The Slow Sand way: We consider critiques to be the heart of what we do…and the secret to the longevity of our group. We require manuscripts be emailed one week prior to the meeting for a regular submission, one month prior for a book-length piece. Members must submit one single-spaced typewritten page of constructive critique, plus provide line-edits if the submitter’s ready for this level of detail. Sometimes members miss the Tuesday submission deadline, but if they send out a piece 4 days prior to the meeting the group will read work and provide oral critique only.
  • Distribute a schedule outlining who submits each time, hosts the meeting, and provides snacks.
    The Slow Sand way:We use a free online group scheduling calendar to set up our meetings.

By Daniel Schwen. Creative Commons.


  • Accountability should come from a feeling of belonging and wanting to contribute, but if members start shirking rules or missing submissions and critiques, you may need to convince them to take their roles seriously. A writers group only works when everyone is comitted and responsible.
    The Slow Sand way: Okay, we admit it. We’ve taken ourselves to task once or twice when we’ve become too lax with our rules. We once implemented–and then abandoned–token fines for missed deadlines.
  • If your group is large, you may want to consider appointing officers, such as scheduler, treasurer, historian, secretary, webmaster.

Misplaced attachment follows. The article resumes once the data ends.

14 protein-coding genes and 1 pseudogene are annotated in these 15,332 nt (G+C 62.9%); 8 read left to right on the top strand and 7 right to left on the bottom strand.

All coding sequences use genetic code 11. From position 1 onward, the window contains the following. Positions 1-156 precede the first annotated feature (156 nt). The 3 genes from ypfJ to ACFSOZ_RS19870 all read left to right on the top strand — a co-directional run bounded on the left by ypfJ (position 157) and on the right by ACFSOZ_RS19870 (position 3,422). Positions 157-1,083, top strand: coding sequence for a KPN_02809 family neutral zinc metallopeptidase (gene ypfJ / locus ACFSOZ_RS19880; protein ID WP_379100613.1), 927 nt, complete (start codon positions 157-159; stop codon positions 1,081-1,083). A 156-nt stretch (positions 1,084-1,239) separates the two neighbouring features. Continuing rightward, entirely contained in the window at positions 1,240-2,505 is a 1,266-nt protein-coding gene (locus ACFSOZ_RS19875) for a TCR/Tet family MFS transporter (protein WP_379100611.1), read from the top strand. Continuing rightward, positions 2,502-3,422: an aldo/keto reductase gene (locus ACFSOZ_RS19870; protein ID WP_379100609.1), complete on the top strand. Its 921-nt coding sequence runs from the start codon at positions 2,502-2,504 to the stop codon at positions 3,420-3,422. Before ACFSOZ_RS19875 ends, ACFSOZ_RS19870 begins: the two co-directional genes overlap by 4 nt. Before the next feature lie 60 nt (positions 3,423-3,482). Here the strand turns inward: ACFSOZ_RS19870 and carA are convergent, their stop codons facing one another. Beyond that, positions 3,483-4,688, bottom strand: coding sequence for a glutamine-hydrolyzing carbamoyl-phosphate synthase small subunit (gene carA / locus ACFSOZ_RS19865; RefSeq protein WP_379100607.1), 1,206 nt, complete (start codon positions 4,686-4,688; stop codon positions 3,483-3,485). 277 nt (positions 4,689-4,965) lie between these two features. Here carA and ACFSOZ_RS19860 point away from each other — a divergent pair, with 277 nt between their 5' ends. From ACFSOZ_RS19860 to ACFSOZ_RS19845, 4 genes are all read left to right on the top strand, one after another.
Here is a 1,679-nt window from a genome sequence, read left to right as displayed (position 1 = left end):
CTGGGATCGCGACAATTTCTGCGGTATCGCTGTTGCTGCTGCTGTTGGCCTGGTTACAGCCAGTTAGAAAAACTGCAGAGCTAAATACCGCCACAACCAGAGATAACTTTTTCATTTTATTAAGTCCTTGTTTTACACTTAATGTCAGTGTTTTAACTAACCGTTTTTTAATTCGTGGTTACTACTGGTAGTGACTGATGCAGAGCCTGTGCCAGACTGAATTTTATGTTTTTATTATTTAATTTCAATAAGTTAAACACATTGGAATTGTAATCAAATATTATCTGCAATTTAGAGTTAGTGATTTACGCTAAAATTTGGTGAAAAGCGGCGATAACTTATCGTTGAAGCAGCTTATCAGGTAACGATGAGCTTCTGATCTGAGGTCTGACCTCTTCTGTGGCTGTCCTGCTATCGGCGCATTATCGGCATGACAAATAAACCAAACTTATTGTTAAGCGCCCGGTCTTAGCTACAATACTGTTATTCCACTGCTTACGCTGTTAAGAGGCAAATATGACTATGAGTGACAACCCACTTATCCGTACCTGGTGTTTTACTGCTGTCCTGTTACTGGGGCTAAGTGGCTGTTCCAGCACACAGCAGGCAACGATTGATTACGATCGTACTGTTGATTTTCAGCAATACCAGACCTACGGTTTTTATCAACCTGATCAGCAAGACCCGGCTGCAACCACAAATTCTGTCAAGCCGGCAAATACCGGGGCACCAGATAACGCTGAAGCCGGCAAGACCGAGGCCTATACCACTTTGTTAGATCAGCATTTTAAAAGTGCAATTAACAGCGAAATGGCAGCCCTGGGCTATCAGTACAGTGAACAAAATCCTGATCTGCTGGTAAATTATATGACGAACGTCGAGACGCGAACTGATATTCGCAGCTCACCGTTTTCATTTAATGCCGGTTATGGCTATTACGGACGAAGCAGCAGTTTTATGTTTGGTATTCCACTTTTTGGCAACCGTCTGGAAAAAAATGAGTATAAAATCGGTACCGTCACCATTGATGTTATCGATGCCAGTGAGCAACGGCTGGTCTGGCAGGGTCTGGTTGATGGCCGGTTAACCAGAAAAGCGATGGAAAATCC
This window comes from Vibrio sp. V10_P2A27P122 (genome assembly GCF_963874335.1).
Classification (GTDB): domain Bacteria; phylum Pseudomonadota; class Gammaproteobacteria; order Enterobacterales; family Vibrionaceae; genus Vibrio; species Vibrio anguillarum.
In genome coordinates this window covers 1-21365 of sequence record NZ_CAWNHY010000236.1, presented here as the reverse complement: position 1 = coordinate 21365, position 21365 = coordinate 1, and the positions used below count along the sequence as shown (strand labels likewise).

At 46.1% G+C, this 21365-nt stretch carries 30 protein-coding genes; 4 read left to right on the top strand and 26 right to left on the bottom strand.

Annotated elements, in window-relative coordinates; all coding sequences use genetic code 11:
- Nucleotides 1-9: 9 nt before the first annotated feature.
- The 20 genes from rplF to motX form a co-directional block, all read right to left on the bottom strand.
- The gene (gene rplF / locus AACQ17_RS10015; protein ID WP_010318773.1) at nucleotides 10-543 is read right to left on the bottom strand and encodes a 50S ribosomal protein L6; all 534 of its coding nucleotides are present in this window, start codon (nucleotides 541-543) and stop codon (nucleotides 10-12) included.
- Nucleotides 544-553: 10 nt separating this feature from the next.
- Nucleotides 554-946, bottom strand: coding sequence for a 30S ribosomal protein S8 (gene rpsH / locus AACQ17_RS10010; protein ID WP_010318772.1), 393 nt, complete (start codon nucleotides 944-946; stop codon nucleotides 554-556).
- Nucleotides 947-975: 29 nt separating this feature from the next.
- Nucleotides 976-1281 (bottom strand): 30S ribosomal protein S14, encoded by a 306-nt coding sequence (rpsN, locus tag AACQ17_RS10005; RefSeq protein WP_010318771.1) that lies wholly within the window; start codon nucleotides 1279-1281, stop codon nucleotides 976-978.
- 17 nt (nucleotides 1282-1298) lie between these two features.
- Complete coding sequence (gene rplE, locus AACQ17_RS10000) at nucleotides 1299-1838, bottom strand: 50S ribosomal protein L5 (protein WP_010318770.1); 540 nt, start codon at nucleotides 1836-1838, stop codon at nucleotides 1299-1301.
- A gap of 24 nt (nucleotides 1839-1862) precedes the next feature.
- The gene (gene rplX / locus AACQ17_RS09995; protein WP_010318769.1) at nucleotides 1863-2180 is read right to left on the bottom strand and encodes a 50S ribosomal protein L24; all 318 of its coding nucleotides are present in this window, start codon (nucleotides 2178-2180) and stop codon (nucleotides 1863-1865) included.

The Slow Sand way: For convenience, we have a volunteer treasurer, email-answerer, webmaster, and schedulemeister. We even have a member who keeps track of the group’s publication history.



  • Establish yearly or quarterly goals for each member and for what you hope to accomplish as a group.
    The Slow Sand way: You might wonder why we need a treasurer. Here’s the scoop: each Sander sets 6 month goals for him/herself and puts down a cash wager as motivation. If you don’t make your goal, the money goes into the Sander pot (which is often over $1k). If you make your goal you get the cash back in the form of a gift certificate to a local bookstore.
  • Recognize anniversaries, such as the first meeting of your group or other landmark events.
    The Slow Sand way: We celebrate the anniversary of our group’s first meeting every year and try to get a group photo.
  • Keep a group archive of each member’s published works.
    The Slow Sand way: One of our members keeps a folder with flyers for readings we’ve given, all previous member’s names and dates of attendance, and lists of special awards and achievements. We also keep a Slow Sand archive shelf. We ask each member to provide a copy of journals, magazines, or books that are published during their tenure in the group.
  • Consider becoming a nonprofit organization, so you can apply for local, state, or national grants.
    The Slow Sand way: A number of years ago, we formed a subcommittee that researched the possibility of becoming a legal 501c3 organization. It wasn’t the right decision for us, but your group might have different priorities. It’s worth a look.